The United States should continue its commitment to addressing global climate change in a prudent and effective manner that does not punish the U.S. economy. Despite scientific uncertainty about the role of human activity in climate change, the Clinton Administration has leapfrogged over reasoned scientific inquiry and now favors misdirected measures, such as binding targets and timetables, imposed only on the United States and certain other developed countries, to further reduce greenhouse gas emissions. Republicans deplore the arbitrary and premature abandonment of the previous policy of voluntary reductions of greenhouse gas emissions. We further deplore ceding U.S. sovereignty on environmental issues to international bureaucrats and our foreign economic competitors.
The language accepts of the need for climate change action but peddles skepticism that borders on (without fully touching) denialism.  The party continues its nationalistic populism ("international bureaucrats"), preference for weak action ("voluntary"), and demotion of climate as an issue because of its implicit threat to American-style capitalism ("foreign economic competitors.")
The 2000 platform continued the same dominant frames: (1) Reducing greenhouse gases is something we should do, (2) BUT we think the science is still out there, (3) AND we don't really like binding action, especially when it's international.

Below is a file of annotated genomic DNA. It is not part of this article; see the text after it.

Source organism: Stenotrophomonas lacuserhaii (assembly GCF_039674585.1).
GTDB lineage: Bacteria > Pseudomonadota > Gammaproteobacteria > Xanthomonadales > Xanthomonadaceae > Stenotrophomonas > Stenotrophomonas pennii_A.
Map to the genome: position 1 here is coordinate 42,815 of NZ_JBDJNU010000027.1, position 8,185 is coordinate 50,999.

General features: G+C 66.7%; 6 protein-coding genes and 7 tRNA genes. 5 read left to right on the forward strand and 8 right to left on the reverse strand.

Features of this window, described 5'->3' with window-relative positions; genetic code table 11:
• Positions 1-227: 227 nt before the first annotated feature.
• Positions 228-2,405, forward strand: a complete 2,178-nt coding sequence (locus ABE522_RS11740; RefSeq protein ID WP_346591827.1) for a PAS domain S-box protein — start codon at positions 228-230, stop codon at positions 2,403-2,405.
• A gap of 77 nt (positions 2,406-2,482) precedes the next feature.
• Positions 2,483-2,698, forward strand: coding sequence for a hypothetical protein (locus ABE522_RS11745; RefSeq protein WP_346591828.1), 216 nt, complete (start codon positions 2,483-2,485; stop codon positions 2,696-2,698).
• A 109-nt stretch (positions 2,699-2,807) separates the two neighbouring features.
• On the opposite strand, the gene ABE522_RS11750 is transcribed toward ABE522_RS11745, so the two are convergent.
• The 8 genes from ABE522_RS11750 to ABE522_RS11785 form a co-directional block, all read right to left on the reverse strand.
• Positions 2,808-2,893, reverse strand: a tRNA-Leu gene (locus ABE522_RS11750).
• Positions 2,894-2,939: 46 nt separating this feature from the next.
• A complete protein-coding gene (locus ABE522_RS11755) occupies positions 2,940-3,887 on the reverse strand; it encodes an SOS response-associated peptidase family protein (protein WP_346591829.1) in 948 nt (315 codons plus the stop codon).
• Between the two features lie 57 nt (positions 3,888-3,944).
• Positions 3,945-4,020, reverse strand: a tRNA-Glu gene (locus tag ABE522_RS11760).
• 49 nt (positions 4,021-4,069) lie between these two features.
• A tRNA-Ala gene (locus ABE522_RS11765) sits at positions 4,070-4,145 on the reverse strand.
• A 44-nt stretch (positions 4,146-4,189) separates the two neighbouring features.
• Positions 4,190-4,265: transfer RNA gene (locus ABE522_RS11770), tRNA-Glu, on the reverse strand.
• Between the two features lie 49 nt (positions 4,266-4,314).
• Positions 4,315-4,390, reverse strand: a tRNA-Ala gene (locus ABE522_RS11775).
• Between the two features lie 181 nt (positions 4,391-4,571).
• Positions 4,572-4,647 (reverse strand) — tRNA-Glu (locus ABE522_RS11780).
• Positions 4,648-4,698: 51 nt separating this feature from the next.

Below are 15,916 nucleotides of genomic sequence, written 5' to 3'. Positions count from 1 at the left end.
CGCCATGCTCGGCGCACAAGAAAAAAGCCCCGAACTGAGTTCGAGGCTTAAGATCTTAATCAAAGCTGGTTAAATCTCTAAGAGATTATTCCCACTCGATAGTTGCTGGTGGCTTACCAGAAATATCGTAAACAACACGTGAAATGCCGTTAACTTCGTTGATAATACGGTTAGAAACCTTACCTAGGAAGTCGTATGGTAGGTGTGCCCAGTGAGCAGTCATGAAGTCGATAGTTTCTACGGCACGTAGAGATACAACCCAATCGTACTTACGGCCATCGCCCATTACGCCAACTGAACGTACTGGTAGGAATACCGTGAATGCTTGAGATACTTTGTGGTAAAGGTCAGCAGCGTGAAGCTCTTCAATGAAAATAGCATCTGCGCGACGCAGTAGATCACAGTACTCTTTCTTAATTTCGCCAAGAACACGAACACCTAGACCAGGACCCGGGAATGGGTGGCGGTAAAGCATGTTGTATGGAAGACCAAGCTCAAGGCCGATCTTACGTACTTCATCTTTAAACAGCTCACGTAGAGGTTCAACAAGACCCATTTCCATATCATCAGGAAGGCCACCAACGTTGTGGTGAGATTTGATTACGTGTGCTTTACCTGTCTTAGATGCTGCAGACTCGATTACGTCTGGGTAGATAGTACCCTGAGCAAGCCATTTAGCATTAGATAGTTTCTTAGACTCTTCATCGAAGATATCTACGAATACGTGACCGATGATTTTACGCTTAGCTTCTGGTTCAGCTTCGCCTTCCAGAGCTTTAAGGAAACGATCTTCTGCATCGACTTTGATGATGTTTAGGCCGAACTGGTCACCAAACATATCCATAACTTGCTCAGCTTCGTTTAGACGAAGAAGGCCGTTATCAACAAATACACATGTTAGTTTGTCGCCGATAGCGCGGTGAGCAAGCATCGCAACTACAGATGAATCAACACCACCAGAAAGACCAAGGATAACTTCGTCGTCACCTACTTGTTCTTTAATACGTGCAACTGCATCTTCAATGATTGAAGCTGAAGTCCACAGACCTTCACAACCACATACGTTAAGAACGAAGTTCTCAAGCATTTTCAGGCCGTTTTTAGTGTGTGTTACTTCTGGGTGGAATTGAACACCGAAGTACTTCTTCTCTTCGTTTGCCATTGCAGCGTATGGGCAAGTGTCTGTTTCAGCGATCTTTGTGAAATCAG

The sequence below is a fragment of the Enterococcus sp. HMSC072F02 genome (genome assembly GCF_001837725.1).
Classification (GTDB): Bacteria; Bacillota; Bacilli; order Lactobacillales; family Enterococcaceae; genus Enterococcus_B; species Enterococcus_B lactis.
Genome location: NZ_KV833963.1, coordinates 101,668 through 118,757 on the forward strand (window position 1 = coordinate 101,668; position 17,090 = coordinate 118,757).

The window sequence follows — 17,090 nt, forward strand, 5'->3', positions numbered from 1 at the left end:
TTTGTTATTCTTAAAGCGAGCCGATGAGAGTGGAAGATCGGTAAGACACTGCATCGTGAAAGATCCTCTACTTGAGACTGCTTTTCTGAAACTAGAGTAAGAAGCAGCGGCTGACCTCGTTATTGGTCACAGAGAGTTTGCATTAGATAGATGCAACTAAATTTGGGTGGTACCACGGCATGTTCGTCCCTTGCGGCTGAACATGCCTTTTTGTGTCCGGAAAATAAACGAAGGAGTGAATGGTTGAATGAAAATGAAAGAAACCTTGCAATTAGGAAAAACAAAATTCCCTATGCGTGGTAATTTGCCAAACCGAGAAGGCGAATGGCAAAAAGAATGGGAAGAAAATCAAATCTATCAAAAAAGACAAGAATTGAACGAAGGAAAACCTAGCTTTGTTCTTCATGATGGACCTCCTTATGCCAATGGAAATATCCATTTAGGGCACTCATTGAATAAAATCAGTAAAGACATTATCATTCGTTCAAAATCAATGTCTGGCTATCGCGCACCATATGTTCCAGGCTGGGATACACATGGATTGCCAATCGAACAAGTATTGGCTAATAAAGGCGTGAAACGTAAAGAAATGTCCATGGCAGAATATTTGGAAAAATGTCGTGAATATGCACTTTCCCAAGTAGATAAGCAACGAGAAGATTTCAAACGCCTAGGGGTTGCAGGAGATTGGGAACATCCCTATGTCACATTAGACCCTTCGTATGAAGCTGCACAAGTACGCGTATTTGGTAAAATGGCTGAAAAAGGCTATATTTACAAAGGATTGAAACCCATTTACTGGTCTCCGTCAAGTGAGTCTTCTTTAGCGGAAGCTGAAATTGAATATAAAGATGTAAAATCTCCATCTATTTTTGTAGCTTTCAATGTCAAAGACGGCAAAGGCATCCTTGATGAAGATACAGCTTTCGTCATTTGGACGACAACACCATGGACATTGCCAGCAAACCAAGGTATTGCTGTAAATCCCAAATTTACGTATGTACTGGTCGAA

As environmental issues become increasingly international, progress will increasingly depend on strong and credible presidential leadership. Complex and contentious issues like global warming call for a far more realistic approach than that of the Kyoto Conference. Its deliberations were not based on the best science; its proposed agreements would be ineffective and unfair inasmuch as they do not apply to the developing world; and the current administration is still trying to implement it, without authority of law. More research is needed to understand both the cause and the impact of global warming. That is why the Kyoto treaty was repudiated in a lopsided, bipartisan Senate vote. A Republican president will work with businesses and with other nations to reduce harmful emissions through new technologies without compromising America's sovereignty or competitiveness — and without forcing Americans to walk to work.